I don’t dig the Buddha. I’m really outing myself here, because, if there is one thing that the humanist religious community can agree on, it’s that Buddhism is cool. Even the non-Buddhists think so. It is just not fashionable to dislike Buddhism.
Today, in our Spirit Circle discussion group at my UU church, we watched another segment of a documentary on Huston Smith, the eminent religion scholar. This segment was about Buddhism, specifically Tibetan Buddhism. I have since learned that there is as much diversity within Buddhism as there is within Christianity. Our “token Buddhist” in the group is always the resident expert on all things Buddhist. He leads two Buddhist practice groups at the church, and as I understand it, is a “somebody” in the regional Buddhist community. Today, in discussing the film, I gathered that he has a preference for the Zen form of Buddhism over the Tibetan version. I believe he prefers what he called the “starkness” of Zen to all the color of Tibetan Buddhism, which was ironic, because, if anything, the color and the iconography was the only thing that appealed to me about Buddhism.
Frankly, I start to zone out whenever we talk about Buddhism. It just doesn’t interest me. And today I was wondering why. Every religion, to be successful, must sell you a problem as well as a solution. That’s just good marketing. Christianity sells humankind’s “fallen nature” as the problem and salvation through substitutionary expiation as the solution. Neopaganism sells disconnectedness as the problem and (re-)connection as the solution. Buddhism sells “suffering” as the problem and non-attachment as the solution. Neither the focus on suffering, nor the ideal of non-attachment resonate with me. I understand that the term “suffering” (dukkha) probably translates better as “discontentment”. And yet, when he was asked today what drew him to Buddhism, our resident Buddhist said “suffering”, specifically the suffering that was created by his alcoholism.
I had just been thinking about the figure of the Buddha. Not the “laughing Buddha” or Budai, which is so popular, but the Gautama Buddha. If any word can be associated with that image is is perhaps “serenity”.
I’ve written elsewhere about the importance of stereotypes of religious identity. I identify as (Neo-)”Pagan”, because the image of the maypole-dancing, idol-worshiping, and fornicating-in-the-forest non-Christian calls to me.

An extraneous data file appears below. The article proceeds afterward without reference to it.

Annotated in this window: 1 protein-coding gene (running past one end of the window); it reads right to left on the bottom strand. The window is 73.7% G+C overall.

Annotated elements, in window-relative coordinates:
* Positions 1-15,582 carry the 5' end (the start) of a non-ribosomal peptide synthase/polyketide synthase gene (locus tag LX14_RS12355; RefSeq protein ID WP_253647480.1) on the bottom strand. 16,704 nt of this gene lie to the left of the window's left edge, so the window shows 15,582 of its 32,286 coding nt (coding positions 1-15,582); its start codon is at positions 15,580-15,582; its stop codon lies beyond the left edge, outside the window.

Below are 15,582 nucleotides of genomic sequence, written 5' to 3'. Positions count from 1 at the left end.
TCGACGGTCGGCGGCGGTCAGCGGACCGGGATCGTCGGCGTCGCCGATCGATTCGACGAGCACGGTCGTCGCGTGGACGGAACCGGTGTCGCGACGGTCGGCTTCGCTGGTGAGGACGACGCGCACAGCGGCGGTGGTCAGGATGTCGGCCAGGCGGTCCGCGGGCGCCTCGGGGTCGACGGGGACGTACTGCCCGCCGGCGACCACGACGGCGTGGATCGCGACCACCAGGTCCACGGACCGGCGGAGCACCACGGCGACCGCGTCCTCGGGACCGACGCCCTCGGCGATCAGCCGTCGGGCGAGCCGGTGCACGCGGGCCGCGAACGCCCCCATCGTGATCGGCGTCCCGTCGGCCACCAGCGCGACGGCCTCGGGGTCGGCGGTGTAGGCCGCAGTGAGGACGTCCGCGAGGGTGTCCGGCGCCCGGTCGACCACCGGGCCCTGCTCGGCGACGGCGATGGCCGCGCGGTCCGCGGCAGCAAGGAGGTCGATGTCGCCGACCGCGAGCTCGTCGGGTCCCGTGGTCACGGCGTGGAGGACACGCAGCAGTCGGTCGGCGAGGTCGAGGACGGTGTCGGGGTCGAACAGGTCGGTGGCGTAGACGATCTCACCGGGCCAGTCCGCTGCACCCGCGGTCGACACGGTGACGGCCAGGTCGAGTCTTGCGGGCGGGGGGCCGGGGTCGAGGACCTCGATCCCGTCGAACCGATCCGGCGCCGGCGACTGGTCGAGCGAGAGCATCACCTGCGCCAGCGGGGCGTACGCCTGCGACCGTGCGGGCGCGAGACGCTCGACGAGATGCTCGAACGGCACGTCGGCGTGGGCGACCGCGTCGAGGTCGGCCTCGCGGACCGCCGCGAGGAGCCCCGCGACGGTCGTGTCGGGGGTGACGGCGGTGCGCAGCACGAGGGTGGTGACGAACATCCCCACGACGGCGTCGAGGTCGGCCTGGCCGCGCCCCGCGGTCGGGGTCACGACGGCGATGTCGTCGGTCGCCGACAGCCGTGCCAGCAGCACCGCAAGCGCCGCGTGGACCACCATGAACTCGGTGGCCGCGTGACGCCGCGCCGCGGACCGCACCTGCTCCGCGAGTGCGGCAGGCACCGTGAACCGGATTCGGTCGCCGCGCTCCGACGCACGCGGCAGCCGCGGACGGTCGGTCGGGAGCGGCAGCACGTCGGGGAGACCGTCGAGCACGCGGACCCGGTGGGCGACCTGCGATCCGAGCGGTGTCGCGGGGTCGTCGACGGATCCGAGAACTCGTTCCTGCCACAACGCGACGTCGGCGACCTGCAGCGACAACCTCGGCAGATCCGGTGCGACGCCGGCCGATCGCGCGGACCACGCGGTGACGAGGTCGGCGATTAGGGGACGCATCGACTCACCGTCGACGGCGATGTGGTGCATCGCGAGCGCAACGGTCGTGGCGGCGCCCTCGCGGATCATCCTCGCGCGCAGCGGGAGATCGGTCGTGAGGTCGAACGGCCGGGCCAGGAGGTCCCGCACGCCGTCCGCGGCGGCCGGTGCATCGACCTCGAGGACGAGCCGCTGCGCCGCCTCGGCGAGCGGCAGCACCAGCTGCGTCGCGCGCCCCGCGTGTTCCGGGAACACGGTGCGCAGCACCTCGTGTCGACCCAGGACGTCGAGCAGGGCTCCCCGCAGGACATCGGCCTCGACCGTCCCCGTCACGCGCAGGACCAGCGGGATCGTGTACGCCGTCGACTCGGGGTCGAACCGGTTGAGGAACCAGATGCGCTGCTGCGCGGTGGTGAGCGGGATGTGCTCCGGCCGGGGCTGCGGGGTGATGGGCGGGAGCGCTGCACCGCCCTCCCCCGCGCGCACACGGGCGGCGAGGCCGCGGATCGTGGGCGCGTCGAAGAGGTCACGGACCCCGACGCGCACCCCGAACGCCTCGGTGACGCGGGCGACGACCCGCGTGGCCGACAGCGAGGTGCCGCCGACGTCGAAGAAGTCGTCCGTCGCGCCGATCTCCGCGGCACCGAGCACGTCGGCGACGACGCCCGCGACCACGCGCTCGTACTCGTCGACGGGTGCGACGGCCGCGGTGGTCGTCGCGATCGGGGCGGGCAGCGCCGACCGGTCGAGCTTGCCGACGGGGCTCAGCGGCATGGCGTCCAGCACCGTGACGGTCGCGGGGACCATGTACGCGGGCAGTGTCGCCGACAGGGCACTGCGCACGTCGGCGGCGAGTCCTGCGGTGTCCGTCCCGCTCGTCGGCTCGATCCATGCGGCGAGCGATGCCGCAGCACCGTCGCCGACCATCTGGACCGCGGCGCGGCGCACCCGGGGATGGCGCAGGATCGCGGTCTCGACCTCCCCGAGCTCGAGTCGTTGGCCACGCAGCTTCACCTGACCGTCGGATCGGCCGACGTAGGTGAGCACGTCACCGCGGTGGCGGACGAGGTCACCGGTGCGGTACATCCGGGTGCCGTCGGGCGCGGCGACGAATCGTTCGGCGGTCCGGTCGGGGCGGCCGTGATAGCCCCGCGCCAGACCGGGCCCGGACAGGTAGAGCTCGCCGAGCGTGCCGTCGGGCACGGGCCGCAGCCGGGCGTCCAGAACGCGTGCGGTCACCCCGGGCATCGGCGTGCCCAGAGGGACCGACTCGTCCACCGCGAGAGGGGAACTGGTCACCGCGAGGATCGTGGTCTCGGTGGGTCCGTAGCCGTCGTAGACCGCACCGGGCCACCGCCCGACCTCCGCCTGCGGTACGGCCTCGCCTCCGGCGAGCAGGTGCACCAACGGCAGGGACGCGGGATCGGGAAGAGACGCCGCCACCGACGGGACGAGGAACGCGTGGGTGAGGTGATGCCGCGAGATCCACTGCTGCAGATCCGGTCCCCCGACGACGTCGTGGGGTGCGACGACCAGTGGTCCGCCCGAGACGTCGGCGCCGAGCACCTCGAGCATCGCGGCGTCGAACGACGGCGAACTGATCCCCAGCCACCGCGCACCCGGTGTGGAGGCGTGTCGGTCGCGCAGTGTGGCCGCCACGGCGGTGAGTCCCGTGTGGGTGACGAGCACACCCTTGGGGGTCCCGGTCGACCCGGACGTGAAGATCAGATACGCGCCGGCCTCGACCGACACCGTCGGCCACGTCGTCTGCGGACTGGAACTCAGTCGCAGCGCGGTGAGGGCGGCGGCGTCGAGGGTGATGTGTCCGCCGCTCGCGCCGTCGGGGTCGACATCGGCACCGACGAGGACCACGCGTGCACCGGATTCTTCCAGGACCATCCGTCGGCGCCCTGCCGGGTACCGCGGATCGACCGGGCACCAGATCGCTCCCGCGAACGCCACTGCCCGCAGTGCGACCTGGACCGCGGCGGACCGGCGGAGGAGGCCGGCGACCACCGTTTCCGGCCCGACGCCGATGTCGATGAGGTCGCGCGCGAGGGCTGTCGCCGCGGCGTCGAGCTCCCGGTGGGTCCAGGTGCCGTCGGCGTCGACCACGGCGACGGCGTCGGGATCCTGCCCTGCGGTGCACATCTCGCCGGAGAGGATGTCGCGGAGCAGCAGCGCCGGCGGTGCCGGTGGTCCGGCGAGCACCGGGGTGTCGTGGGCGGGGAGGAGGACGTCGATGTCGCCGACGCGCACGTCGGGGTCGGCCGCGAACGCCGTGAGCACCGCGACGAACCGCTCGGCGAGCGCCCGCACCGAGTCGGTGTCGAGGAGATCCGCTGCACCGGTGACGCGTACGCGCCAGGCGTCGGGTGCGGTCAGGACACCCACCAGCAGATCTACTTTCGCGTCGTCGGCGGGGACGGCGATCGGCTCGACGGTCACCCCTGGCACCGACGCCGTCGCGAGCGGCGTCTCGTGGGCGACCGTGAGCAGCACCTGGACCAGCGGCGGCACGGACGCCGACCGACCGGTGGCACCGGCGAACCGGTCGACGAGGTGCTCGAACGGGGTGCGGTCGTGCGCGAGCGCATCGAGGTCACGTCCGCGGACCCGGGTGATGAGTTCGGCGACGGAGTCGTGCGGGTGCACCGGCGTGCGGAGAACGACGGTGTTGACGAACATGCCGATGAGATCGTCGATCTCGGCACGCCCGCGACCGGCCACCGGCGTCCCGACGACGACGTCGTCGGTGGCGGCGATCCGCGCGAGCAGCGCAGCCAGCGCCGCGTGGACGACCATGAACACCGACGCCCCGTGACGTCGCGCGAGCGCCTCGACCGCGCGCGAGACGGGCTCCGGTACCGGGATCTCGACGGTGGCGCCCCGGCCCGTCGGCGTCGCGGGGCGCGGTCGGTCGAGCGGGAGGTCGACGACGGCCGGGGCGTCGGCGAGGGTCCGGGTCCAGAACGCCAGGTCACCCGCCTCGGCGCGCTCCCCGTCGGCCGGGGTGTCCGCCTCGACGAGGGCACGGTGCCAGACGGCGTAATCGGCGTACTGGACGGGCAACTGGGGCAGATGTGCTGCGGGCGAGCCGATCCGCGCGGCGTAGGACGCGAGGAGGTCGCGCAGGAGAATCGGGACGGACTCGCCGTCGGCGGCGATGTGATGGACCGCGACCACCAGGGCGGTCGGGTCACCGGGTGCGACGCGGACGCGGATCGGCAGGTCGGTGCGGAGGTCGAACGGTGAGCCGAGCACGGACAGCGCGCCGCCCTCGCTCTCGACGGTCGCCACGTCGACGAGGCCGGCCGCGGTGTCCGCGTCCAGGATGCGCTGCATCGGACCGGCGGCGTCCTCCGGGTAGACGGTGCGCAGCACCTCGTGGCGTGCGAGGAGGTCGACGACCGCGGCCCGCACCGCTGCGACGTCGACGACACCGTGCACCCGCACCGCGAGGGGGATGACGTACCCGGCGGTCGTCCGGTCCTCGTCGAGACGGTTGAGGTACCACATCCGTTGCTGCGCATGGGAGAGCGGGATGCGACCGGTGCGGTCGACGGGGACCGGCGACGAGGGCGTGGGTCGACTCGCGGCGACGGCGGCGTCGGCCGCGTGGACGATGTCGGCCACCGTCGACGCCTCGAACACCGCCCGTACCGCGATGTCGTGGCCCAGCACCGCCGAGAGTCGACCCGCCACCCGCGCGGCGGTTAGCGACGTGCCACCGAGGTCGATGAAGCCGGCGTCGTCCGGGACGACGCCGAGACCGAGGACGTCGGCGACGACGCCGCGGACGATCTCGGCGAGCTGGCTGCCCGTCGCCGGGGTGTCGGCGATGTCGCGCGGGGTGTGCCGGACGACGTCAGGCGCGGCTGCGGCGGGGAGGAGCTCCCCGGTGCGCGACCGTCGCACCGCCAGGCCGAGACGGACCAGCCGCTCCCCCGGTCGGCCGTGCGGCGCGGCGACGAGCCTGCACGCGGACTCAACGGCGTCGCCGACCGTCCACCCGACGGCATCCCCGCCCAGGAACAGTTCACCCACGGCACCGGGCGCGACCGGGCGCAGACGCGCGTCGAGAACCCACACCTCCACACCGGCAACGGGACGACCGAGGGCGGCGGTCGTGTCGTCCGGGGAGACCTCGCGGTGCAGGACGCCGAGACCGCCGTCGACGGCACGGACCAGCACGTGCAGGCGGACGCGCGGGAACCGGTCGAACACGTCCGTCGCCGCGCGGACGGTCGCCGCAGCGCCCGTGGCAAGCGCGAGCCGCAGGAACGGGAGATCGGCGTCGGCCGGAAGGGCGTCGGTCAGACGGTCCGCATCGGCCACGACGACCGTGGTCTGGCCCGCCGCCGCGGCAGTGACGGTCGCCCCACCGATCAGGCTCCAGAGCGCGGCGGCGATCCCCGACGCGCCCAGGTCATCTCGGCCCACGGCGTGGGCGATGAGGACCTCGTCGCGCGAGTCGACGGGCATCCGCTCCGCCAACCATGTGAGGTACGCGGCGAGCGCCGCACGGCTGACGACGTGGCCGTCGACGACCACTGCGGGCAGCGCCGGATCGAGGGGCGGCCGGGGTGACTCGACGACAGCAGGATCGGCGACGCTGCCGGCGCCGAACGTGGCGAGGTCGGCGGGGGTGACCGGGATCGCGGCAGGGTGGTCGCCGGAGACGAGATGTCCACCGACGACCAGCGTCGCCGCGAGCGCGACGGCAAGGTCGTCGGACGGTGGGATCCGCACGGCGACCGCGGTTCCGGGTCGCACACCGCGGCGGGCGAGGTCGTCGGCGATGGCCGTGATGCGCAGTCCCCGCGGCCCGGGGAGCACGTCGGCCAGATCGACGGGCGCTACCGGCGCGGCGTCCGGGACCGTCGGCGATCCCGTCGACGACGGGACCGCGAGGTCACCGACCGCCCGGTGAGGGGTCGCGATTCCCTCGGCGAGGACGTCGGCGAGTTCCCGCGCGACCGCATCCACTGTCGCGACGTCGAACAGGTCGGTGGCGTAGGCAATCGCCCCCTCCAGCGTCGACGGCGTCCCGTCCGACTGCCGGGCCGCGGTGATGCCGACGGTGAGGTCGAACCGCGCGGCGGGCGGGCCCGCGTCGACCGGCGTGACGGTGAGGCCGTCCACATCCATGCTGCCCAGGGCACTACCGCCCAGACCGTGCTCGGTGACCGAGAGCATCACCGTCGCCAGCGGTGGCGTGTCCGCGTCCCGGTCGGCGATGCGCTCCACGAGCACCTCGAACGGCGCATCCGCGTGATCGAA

I believe that this attraction, both mine to Dionysus and my co-congregant’s attraction to the Buddha, is a function of biography. For him, the Buddha was a way out of alcoholism, out of intoxication. I, on the other hand, can count on my fingers the number of alcoholic beverages I’ve consumed in my life. I was raised Mormon, and even after I left the LDS church, I was a natural teetotaler. But it is not just a question of alcohol. I have always been a sober and somber personality. So, what I want from religion is not serenity. I want passion. Pleasure, yes, but also creative suffering. I want ecstasy, which can be produced by pleasure or pain. I want intoxication.
“Under the influence of the narcotic draught, of which songs of all primitive men and peoples speak, or with the potent coming of spring that penetrates all nature with joy, these Dionysian emotions awake, and as they grow in intensity everything subjective vanishes into complete self-forgetfulness. There are some who, from obtuseness or lack of experience, turn away from such phenomena as from ‘folk-diseases,’ with contempt or pity born of consciousness of their own ‘healthy-mindedness.’ But such poor wretches have no idea how corpselike and ghostly their so-called ‘healthy-mindedness’ looks when the glowing life of the Dionysian revelers roars past them.”
It is “the glowing life of the Dionysian revelers” that I want. And that’s why I don’t dig the Buddha. Just don’t tell anyone.